Book sheds light on office manners

<p>In social circles, improper etiquette can cost you a friend. In the business world, improper etiquette can cost you a raise, a promotion, or even your job.</p>

 

Guide gives tips on voicemails, dining etiquette


 

In social circles, improper etiquette can cost you a friend.

 

In the business world, improper etiquette can cost you a raise, a promotion, or even your job.

 

A guide to how to behave — and how not to behave — in the workplace is offered in the paperback book New Rules at Work: 79 Etiquette Tips, Tools and Techniques To Get Ahead and Stay Ahead (Prentice Hall Press) by Barbara Pachter with Ellen Schneid Coleman.


Here are some of those tips:


• No. 1 Which Greeting Should I Use? “‘Hey’ is not a corporate greeting. Neither is ‘Yo!’ ... Not only are there greetings that shouldn’t be used in a professional setting, there is a hierarchy of greetings ranging from very informal to formal.”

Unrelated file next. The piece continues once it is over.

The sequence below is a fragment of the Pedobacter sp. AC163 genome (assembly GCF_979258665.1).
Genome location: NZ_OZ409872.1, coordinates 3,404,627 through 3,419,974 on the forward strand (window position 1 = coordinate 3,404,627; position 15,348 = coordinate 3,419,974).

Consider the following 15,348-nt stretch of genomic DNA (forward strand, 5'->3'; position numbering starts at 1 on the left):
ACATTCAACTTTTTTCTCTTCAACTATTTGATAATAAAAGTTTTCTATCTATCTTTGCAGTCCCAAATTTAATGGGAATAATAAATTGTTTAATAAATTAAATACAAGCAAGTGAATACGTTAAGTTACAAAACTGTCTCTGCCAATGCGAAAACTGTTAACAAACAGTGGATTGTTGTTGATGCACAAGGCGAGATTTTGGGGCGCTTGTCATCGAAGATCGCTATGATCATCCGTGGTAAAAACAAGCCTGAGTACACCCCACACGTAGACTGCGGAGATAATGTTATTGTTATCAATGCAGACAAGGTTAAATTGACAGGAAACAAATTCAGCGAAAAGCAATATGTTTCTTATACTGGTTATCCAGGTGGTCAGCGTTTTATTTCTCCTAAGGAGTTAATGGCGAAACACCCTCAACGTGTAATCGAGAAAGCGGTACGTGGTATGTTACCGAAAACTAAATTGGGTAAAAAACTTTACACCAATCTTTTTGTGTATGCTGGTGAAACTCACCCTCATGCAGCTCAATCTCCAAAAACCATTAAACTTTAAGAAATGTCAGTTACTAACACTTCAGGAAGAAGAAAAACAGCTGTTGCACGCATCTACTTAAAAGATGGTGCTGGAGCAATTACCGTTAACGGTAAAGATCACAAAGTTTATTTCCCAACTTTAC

• No. 23 Eight Dining Don’ts Among what not to do: “ask to share food at a business meal,” “yell or behave badly to the servers,” “take or make phone calls” “ask for a doggy bag” or “make noise when you eat, unless you are in Japan, where it can be a sign of appreciation for the food.”


• No. 43 E-mail Manners Matter Advice includes “no X-rated, offensive or sexist” mail, “Don’t say anything you wouldn’t say to a person’s face,” don’t e-mail in anger and remember that e-mail can leave a trail.


• No. 51 When Leaving a Voicemail Message ... “State your name and phone number; repeat it at the beginning and at the end of the message and don’t forget to say the numbers slowly. ... ‘Hi, it’s me,’ is not enough information!”


• No. 63 How To Handle the Office Dating Game “Don’t date your boss ... (avoid) romantic displays (and) don’t let your relationship interfere with your work.”


 
Latest From ...
Most Popular From ...